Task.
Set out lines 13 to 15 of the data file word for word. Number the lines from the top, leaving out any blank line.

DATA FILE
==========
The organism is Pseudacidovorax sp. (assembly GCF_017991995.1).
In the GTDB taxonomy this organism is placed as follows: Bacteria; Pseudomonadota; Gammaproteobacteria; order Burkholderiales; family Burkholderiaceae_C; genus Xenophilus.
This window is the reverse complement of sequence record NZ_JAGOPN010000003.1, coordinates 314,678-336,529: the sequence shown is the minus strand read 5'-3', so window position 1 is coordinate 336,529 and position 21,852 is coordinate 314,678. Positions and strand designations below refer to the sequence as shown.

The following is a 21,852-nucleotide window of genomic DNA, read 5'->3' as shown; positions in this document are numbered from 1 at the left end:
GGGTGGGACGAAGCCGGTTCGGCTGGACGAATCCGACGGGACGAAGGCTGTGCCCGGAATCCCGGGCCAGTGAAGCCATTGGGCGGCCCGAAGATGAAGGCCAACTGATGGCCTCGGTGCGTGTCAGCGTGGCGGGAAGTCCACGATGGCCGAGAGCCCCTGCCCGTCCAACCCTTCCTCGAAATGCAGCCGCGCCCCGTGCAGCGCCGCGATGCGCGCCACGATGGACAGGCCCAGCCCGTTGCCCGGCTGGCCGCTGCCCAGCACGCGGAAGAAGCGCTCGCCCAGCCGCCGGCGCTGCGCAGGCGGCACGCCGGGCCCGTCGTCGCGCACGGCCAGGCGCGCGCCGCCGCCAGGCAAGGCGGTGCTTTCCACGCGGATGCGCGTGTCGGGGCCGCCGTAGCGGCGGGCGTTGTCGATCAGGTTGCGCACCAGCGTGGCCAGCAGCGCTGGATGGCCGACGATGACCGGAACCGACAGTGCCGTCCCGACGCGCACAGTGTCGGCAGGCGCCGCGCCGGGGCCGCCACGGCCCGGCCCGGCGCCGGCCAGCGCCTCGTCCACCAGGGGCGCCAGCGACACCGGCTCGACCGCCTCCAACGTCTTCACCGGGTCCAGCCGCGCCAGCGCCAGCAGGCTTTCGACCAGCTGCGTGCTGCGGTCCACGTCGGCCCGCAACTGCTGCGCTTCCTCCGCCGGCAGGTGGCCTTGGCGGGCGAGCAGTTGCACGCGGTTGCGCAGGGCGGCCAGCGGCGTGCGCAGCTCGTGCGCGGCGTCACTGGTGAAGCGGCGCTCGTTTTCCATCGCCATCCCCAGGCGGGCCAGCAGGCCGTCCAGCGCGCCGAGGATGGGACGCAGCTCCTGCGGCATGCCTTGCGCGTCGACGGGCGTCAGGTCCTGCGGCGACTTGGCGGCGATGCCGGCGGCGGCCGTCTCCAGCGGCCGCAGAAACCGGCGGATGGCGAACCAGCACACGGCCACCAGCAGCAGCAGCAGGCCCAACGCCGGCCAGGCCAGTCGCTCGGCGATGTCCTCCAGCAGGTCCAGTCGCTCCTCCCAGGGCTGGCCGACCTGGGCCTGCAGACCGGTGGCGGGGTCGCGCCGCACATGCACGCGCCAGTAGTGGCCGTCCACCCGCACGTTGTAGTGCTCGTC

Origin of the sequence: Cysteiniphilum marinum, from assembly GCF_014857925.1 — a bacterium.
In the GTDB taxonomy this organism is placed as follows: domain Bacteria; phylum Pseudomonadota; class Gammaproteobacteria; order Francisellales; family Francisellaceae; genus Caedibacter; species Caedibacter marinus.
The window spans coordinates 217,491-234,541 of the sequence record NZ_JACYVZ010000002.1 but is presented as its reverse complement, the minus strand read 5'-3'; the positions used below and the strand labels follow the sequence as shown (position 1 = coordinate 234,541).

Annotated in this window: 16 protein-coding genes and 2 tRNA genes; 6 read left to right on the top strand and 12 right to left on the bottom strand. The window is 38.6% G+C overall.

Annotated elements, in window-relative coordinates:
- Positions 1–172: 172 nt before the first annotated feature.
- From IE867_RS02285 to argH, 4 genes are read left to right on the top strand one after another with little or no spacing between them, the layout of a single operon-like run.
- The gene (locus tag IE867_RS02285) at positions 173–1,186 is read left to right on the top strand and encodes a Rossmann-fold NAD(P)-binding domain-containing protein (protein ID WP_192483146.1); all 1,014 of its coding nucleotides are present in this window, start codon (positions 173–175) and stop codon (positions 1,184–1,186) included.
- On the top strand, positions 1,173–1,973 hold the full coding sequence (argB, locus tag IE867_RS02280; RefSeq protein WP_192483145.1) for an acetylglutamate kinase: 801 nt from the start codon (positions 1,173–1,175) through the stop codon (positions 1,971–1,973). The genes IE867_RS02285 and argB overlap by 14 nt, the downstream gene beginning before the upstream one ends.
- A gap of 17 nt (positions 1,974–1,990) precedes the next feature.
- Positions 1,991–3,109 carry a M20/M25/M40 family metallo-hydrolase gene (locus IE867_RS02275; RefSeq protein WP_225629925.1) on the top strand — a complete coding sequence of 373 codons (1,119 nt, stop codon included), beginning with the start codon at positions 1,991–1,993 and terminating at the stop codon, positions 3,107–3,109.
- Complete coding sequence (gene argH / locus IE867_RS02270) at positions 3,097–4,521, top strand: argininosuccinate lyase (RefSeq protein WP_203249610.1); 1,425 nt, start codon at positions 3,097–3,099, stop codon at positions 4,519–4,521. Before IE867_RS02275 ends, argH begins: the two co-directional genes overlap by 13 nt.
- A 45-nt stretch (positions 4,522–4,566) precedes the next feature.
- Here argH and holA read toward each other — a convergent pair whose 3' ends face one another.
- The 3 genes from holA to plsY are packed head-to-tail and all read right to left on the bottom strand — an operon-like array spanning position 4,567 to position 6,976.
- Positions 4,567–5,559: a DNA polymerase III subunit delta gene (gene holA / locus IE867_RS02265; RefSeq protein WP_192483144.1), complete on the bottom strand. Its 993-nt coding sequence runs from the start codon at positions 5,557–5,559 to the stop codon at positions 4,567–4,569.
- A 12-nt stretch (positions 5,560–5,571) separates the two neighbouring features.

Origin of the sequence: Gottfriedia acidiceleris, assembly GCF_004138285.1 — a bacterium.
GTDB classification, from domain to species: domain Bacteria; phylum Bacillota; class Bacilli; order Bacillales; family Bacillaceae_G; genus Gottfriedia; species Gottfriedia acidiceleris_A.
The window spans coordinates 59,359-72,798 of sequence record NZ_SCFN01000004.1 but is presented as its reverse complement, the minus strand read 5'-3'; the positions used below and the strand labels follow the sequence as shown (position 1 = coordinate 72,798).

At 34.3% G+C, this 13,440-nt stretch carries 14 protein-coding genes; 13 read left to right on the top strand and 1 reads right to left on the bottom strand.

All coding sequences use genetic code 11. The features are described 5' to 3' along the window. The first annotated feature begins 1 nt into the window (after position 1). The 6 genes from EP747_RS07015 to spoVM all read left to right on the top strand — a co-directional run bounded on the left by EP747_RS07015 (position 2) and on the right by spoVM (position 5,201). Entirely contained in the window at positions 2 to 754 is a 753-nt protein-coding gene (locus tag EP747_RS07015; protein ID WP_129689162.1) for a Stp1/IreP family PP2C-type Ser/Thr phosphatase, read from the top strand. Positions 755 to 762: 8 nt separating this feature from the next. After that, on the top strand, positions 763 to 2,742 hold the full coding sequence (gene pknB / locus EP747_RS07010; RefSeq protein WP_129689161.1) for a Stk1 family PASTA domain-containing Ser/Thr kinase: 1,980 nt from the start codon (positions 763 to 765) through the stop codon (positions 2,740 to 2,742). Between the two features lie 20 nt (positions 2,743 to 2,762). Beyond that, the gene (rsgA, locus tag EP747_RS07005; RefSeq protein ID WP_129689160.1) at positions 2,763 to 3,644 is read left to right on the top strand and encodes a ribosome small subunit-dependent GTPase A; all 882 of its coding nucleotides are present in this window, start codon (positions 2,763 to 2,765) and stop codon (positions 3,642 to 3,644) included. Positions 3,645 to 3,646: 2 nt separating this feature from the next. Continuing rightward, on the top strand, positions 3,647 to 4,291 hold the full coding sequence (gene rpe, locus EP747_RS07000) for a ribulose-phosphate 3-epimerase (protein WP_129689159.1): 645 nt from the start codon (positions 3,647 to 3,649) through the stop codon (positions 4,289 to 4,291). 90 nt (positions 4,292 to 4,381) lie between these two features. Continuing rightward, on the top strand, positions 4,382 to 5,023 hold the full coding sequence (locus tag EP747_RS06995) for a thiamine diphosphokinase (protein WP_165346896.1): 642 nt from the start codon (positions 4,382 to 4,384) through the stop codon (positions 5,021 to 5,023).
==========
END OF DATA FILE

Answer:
- The gene (locus tag IE867_RS02285) at positions 173–1,186 is read left to right on the top strand and encodes a Rossmann-fold NAD(P)-binding domain-containing protein (protein ID WP_192483146.1); all 1,014 of its coding nucleotides are present in this window, start codon (positions 173–175) and stop codon (positions 1,184–1,186) included.
- On the top strand, positions 1,173–1,973 hold the full coding sequence (argB, locus tag IE867_RS02280; RefSeq protein WP_192483145.1) for an acetylglutamate kinase: 801 nt from the start codon (positions 1,173–1,175) through the stop codon (positions 1,971–1,973). The genes IE867_RS02285 and argB overlap by 14 nt, the downstream gene beginning before the upstream one ends.
- A gap of 17 nt (positions 1,974–1,990) precedes the next feature.